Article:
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Abstract: TH-OR21

Hyperaldosteronism Screening Among a Large Diverse Resistant Hypertension Population Within an Integrated Healthcare System

Session Information

Category: Hypertension and CVD

  • 1501 Hypertension and CVD: Epidemiology‚ Risk Factors‚ and Prevention


  • Kim, Victor David, Kaiser Permanente Los Angeles Medical Center, Los Angeles, California, United States
  • Shi, Jiaxiao, KPSC Research and Evaluation, Pasadena, California, United States
  • An, Jaejin, KPSC Research and Evaluation, Pasadena, California, United States
  • Sim, John J., Kaiser Permanente Los Angeles Medical Center, Los Angeles, California, United States

Group or Team Name

  • Kaiser Permanente Los Angeles Nephrology

Hyperaldosteronism (HA) is one of the most common causes of resistant hypertension (RH), and screening for HA is recommended. HA is potentially treatable with more targeted therapy and interventions such as mineralocorticoid receptor antagonists (MRAs). We sought to determine the rate of screening for HA and use of MRAs among a large diverse RH population from an integrated health system.


A cross-sectional study was performed within Kaiser Permanente Southern California using electronic health records. We identified patients with RH between 7/1/2014 and 6/30/2015 using a criteria of systolic blood pressure >130 mm Hg on 3 or more antihypertensive medicines or requiring 4 or more medicines regardless of BP. We evaluated the rate of serological screening for HA among those with RH. Screening captured as closest date before or after 5 years of RH index date. Positive screen for HA was defined as aldosterone renin ratio>/=20 or aldosterone level >/= 15 ng/dl. We evaluated patient demographic and clinical characteristics, and MRA use among RH and HA patients.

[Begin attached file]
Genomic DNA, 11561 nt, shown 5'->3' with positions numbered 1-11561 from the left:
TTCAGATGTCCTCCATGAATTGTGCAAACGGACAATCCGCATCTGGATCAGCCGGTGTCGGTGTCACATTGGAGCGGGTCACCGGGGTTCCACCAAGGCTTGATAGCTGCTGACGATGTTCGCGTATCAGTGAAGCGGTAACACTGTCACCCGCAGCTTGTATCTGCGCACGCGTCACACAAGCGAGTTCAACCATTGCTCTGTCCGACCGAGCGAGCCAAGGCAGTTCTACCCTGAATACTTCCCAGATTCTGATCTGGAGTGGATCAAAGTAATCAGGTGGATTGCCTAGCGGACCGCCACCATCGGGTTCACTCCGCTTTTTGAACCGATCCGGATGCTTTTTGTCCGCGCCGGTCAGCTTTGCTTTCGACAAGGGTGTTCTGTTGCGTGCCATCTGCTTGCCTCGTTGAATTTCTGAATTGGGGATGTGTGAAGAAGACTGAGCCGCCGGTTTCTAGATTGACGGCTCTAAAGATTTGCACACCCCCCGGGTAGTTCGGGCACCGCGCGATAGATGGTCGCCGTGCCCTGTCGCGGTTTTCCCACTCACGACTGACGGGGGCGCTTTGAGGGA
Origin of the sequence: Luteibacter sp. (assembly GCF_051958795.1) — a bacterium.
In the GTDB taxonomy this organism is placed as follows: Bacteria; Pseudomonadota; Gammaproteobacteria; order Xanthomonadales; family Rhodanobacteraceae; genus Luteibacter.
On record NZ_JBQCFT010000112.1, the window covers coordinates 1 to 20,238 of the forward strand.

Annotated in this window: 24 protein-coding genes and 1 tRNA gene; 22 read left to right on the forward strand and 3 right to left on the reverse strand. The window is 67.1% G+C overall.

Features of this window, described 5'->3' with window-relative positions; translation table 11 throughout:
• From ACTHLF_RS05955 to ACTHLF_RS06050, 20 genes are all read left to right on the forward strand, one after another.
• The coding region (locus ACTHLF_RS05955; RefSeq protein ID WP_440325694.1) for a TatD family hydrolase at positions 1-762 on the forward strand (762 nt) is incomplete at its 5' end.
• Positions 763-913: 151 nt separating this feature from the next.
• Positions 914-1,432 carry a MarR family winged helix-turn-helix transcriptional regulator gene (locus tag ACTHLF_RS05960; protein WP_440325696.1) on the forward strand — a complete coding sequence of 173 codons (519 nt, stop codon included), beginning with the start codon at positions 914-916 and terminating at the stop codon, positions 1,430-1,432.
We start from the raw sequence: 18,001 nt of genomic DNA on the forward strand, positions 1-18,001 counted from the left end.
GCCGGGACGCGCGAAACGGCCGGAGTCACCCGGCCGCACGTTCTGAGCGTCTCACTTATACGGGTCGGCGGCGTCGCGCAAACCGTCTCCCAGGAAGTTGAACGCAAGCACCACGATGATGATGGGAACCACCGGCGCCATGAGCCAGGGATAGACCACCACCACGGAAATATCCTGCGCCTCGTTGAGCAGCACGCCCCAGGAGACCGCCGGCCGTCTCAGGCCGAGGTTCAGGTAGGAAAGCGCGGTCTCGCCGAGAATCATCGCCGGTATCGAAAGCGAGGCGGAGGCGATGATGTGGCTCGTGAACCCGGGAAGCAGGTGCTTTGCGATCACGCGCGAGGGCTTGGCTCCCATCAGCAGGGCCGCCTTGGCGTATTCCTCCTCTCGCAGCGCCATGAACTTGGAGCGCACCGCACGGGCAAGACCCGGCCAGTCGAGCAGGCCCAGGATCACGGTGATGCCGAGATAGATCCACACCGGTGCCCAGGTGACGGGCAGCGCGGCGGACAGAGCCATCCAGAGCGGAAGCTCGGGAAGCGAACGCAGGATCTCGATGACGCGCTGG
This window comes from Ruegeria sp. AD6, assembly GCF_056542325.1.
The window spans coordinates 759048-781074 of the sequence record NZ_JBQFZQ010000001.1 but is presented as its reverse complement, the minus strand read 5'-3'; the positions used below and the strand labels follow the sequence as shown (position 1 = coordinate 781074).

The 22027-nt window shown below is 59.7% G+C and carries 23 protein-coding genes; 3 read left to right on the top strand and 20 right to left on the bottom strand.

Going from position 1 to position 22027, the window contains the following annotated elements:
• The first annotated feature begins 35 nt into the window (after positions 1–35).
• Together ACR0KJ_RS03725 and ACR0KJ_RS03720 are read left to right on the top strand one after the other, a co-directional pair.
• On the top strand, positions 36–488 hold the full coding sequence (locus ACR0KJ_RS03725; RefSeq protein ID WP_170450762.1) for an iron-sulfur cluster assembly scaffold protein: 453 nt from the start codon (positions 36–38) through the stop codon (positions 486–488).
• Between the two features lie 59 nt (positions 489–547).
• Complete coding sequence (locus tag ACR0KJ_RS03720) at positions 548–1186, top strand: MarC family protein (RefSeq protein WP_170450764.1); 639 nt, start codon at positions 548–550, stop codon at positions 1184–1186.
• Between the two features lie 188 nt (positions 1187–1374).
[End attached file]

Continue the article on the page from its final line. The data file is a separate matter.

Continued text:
Among 102,480 RH patients (Hispanic = 24.5%, black = 19.5%, white = 44.4%, Asian = 8.6%), a total of 2,824 (2.8%) patients were screened for HA and among them, 1,170 (41.4%) patients met criteria for HA. HA patients were more likely to be male, black, and had lower potassium levels (3.9 vs 4.1 mEq/L). MRA use was 6.5% among all RH, 14.7% among all screened, and 31.7% among patients with HA.


Among a large diverse RH population, we observed a low rate of screening for HA while the positivity rate was high among those screened. MRA use was low in the RH population but higher among HA patients. Understanding potential barriers to HA screening and empiric use of MRA among the RH population warrant further investigation.